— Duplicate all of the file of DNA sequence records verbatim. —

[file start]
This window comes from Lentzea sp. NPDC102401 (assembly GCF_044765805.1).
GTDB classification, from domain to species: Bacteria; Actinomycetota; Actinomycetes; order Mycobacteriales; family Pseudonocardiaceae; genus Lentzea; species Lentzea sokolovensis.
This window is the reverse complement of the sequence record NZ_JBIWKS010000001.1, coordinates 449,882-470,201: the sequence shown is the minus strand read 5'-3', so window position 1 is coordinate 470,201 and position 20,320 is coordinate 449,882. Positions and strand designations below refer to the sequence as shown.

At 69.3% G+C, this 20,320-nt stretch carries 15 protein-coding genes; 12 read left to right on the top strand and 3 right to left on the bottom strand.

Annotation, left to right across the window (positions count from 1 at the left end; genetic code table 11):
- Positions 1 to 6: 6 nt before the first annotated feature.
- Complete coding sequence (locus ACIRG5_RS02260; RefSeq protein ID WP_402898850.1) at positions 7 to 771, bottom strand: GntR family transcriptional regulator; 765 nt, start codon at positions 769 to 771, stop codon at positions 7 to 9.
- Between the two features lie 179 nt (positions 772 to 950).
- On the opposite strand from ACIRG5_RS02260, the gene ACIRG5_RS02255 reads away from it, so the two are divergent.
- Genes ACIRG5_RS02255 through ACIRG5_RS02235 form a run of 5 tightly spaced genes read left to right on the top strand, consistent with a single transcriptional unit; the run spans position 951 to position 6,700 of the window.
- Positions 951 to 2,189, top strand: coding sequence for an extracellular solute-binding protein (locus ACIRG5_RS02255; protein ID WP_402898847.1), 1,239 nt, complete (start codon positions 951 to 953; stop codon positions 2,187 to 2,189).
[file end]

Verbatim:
This window comes from Lentzea sp. NPDC102401 (assembly GCF_044765805.1).
GTDB classification, from domain to species: Bacteria; Actinomycetota; Actinomycetes; order Mycobacteriales; family Pseudonocardiaceae; genus Lentzea; species Lentzea sokolovensis.
This window is the reverse complement of the sequence record NZ_JBIWKS010000001.1, coordinates 449,882-470,201: the sequence shown is the minus strand read 5'-3', so window position 1 is coordinate 470,201 and position 20,320 is coordinate 449,882. Positions and strand designations below refer to the sequence as shown.

At 69.3% G+C, this 20,320-nt stretch carries 15 protein-coding genes; 12 read left to right on the top strand and 3 right to left on the bottom strand.

Annotation, left to right across the window (positions count from 1 at the left end; genetic code table 11):
- Positions 1 to 6: 6 nt before the first annotated feature.
- Complete coding sequence (locus ACIRG5_RS02260; RefSeq protein ID WP_402898850.1) at positions 7 to 771, bottom strand: GntR family transcriptional regulator; 765 nt, start codon at positions 769 to 771, stop codon at positions 7 to 9.
- Between the two features lie 179 nt (positions 772 to 950).
- On the opposite strand from ACIRG5_RS02260, the gene ACIRG5_RS02255 reads away from it, so the two are divergent.
- Genes ACIRG5_RS02255 through ACIRG5_RS02235 form a run of 5 tightly spaced genes read left to right on the top strand, consistent with a single transcriptional unit; the run spans position 951 to position 6,700 of the window.
- Positions 951 to 2,189, top strand: coding sequence for an extracellular solute-binding protein (locus ACIRG5_RS02255; protein ID WP_402898847.1), 1,239 nt, complete (start codon positions 951 to 953; stop codon positions 2,187 to 2,189).